Daily Archives: June 15, 2009

Looking forwards and looking backwards

Citing a Mark Bradley post that in turn quotes from an ESPN pay site is no doubt one the greatest sins I’ve ever committed at this blog, but the info that he quotes is too interesting to ignore (unlike Bradley’s own commentary in the post).

• “Last year, Stafford had plenty of weapons to utilize, but he was always on the run. According to ESPN Stats & Information, Stafford was drilled 93 times last season, up from 77 as a sophomore. Because of that, a Georgia offense that still managed 31.5 points per game [third in the SEC] was too star-driven. [Offensive coordinator Mike] Bobo admits that Stafford had a tendency to [focus on] his most reliable players while on the run.”

• “While the previews will say the Dawgs get back seven starters on offense, Bobo contends they get back eight … and that’s just on the offensive line. ‘We actually have eight guys back [on the O-line] that have started games for us, and we can move them around if we have to,’ Bobo says. Because of that, he thinks [Joe} Cox will be able to get more options involved. And he’ll need to. ‘Right now, we really have just one proven playmaker, but it’s not how we’ll play where we’re just tossing it to [A.J. Green]; you’ll see us spread it around.’ ”

That’s one reason I think the criticism thrown Stafford’s way is a bit unfair.  ’06 was just a chaotic year on offense (of course, the QB situation was part of that) and ’08 saw an offensive line that was discombobulated frequently, as the quarterback hit numbers indicate.  There were a number of games where we saw what happened when Stafford didn’t trust his pass protection – not only the reliance that Bobo mentioned, but also Matt’s tendency to let his mechanics slide.

But I also think that affected Bobo’s game calling.  Listen to the way he sounds now.  Give that man a line that can block and protect and I believe he’s confident enough to make the offense work.  And I have to think some of that stems from what Bobo sees in Joe Cox.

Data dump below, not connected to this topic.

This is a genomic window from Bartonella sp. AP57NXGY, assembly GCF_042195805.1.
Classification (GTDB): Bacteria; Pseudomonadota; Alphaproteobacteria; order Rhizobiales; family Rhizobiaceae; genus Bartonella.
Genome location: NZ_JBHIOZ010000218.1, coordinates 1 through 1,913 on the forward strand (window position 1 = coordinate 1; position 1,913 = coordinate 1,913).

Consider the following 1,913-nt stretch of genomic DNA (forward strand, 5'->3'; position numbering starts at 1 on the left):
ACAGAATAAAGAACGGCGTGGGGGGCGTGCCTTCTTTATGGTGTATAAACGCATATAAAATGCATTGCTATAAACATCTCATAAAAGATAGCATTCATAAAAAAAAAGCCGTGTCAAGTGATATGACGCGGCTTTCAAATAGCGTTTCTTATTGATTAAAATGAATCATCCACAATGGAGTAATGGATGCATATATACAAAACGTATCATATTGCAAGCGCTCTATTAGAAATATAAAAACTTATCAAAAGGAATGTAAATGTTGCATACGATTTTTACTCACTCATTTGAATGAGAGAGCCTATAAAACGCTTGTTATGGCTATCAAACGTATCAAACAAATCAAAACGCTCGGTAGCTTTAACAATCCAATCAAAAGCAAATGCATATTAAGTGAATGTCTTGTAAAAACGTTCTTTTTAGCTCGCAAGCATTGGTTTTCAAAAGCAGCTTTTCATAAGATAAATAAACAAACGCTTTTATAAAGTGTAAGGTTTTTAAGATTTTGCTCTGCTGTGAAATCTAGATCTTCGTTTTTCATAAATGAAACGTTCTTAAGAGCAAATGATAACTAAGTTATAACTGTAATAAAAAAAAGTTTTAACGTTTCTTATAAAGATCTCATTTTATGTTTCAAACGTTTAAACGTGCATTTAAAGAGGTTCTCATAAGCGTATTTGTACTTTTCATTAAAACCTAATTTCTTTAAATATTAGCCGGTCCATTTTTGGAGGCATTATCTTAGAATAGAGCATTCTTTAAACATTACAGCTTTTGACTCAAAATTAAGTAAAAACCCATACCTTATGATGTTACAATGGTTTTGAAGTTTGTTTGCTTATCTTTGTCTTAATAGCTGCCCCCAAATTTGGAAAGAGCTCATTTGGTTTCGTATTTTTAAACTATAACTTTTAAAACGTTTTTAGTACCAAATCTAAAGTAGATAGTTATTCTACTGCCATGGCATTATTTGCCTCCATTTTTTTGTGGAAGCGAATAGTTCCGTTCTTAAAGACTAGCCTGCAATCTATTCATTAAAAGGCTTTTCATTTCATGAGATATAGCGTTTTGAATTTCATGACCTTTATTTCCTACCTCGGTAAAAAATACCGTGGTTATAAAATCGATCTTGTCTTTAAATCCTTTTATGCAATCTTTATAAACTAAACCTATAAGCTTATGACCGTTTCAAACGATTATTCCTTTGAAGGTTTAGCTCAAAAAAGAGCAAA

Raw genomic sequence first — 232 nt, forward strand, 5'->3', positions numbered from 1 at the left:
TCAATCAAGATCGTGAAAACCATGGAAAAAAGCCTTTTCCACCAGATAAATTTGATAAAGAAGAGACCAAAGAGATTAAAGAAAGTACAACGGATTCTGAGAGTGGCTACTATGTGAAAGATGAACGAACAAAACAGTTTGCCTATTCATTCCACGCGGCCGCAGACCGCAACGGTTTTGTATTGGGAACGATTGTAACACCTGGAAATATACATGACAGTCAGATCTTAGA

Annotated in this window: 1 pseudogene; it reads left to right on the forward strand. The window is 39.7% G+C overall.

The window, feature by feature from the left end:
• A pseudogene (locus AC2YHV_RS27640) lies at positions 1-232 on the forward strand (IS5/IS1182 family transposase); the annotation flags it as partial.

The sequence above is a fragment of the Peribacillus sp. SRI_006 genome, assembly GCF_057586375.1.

On a somewhat related front, I think Coach Richt may be overstating his case about the questions Cox faces at the helm this year.

… But while Cox may be a bit unfairly judged by what Shockley accomplished, Mark Richt thinks that his current quarterback has actually had it a bit easier than his old one did.

“If you remember, Shockley’s last game he played a lot in was Georgia Tech on a cold, wet day, and he didn’t play very well,” Richt said. “So there was a lot of people, a large contingent of fans who were like, ‘This kid can’t do it.’ I think Shockley came into the season with more doubters than what Joe’s coming into the season with, in my opinion…”

Apples and oranges, if you ask me.

As a backup to Greene, Shockley was inserted into games far more frequently than Cox has been during his career.  So I’m not sure which engenders less confidence among the faithful, playing relatively frequently with plenty of ups and downs, or simply not seeing the playing field in a meaningful way other than for a couple of quarters during a period when it was clear the staff wanted to go with the true freshman.  Not to mention that Richt is looking for very different things from Joe than he was from DJ in order for the offense to function successfully.



Filed under Georgia Football

Mmmmmm… cupcakes.

The Wiz takes the ball from the Birmingham News’ Jon Solomon and runs with it.

The addition of a 12th game in 2006 has been nothing short of a scam perpetrated on fans. While paying customers were hoping for great intersectional matchups, big-time athletic directors and coaches saw something else.

Add a cupcake opponent to the home schedule, get an easy victory, make millions for the department and keep those rollover contracts in working order. Fat City! Who cares if the spring scrimmage was more competitive than the cupcake that was added to the schedule? If a team can go 4-0 in nonconference play, a mere 2-6 mark in conference gets you to 6-6, the magic record needed to earn a postseason berth to some outpost like Shreveport.

To top it off, those fools behind the BCS formula won’t penalize you for playing a team from Division I-AA. So why not schedule two games against I-AA opponents?

That passage highlights two perverse incentives built into the system.  One, the need to schedule weak sisters is greater for marginal teams that must hit that absolute number of six wins to become bowl eligible than it is for the schools challenging for a BCS slot which have to be more careful about constructing a schedule that doesn’t weaken their resumes too much in the eyes of the voters and computers.

On the other hand, the Wiz is right when he notes that there’s no outright penalty in the BCS formula for scheduling multiple 1-AA opponents (although, again, there is that risk of being perceived as playing too weak a schedule).  But there is one for the marginal schools, which can only count one such victory towards the bowl eligibility totals.